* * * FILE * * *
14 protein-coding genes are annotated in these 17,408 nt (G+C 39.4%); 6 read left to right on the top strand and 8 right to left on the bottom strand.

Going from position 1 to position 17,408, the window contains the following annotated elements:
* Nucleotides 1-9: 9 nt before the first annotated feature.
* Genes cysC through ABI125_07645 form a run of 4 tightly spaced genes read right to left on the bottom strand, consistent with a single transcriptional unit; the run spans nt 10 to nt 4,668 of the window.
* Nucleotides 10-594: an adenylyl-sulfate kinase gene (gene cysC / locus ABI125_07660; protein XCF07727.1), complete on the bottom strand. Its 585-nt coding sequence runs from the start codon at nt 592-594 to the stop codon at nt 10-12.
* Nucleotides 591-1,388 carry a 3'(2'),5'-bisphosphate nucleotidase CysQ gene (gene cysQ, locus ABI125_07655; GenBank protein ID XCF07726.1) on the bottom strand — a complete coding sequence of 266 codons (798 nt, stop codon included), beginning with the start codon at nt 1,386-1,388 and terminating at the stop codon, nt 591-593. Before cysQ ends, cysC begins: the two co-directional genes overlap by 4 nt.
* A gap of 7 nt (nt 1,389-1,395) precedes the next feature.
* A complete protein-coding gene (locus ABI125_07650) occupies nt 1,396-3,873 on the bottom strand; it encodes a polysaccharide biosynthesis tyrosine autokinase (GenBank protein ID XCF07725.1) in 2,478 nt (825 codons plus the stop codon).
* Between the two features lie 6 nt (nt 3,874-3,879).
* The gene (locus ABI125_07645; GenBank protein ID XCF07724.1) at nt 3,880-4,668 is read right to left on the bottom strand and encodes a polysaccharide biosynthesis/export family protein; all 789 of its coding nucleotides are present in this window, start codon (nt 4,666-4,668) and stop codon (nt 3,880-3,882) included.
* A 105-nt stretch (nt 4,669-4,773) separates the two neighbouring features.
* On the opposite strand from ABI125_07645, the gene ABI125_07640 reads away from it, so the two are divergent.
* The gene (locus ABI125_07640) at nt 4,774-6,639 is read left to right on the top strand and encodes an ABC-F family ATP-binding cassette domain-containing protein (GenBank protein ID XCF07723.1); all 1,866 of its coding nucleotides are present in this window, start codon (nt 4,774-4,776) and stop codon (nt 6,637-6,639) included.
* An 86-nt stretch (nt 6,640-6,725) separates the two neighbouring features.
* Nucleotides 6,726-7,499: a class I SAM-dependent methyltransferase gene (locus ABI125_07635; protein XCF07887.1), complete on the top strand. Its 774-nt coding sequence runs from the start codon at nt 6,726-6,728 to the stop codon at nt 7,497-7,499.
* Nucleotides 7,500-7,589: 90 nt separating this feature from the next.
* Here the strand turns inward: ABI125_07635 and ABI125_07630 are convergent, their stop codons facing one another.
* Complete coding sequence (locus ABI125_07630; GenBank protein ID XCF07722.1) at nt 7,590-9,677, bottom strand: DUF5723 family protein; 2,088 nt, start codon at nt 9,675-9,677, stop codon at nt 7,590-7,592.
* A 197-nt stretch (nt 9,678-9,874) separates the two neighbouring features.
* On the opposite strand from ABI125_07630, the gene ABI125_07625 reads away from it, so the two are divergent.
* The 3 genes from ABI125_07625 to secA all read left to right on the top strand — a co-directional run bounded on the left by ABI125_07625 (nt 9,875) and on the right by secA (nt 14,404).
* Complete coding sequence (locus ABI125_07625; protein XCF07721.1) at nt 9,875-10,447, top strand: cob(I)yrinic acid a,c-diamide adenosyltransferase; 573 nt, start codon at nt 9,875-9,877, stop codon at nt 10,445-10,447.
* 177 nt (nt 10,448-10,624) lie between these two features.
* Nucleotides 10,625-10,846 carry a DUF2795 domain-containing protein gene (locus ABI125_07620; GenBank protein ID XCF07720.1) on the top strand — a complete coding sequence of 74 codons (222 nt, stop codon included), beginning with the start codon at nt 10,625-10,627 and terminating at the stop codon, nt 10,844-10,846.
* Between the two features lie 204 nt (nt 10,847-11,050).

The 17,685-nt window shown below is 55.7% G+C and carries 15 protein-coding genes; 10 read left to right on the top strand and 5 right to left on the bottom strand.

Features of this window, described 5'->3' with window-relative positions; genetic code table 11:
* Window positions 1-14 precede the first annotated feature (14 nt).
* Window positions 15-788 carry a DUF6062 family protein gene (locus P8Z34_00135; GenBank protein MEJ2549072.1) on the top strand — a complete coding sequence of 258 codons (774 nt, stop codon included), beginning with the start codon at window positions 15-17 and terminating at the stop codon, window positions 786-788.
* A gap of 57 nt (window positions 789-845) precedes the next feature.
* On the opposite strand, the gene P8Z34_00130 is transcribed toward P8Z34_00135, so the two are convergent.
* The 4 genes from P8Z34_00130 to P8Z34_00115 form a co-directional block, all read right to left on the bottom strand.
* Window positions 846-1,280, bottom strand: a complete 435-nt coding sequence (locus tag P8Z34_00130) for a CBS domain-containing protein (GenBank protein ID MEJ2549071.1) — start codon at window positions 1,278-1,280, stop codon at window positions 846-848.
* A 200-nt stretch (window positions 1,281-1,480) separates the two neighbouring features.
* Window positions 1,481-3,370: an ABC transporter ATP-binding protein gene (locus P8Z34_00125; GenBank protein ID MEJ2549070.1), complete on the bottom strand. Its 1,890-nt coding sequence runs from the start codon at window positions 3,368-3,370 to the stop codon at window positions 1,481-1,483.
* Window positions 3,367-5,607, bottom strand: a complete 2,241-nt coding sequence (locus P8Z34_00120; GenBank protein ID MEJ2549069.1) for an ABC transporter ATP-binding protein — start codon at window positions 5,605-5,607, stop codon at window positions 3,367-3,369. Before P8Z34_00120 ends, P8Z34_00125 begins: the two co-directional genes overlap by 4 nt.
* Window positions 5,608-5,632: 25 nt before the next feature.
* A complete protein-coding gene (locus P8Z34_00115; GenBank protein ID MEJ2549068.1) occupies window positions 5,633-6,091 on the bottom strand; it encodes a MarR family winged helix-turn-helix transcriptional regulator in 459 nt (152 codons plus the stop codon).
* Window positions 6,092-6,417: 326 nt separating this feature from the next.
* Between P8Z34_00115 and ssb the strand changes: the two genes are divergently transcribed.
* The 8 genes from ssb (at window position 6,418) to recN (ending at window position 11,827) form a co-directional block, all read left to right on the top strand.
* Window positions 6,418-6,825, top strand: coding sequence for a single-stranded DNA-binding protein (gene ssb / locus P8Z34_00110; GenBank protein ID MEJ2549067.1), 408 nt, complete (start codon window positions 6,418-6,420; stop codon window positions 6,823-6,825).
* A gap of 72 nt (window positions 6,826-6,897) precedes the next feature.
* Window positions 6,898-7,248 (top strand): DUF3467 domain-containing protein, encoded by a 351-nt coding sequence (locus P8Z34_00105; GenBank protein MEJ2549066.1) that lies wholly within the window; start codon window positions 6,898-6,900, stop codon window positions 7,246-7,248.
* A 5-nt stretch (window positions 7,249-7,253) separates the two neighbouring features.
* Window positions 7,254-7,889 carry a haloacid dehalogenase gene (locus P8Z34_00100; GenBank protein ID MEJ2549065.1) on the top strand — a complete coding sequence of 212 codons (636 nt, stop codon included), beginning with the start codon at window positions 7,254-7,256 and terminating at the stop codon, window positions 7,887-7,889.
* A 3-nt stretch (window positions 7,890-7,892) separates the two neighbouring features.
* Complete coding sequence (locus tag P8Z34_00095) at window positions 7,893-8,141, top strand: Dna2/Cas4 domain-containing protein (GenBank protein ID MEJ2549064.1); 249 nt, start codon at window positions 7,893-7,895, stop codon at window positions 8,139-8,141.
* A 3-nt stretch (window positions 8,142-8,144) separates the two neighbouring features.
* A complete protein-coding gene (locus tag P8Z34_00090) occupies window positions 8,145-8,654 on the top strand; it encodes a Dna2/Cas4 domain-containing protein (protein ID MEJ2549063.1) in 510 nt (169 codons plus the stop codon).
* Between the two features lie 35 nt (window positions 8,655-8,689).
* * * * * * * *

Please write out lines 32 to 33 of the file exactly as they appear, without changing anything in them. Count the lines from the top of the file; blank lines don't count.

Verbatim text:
* The 4 genes from P8Z34_00130 to P8Z34_00115 form a co-directional block, all read right to left on the bottom strand.
* Window positions 846-1,280, bottom strand: a complete 435-nt coding sequence (locus tag P8Z34_00130) for a CBS domain-containing protein (GenBank protein ID MEJ2549071.1) — start codon at window positions 1,278-1,280, stop codon at window positions 846-848.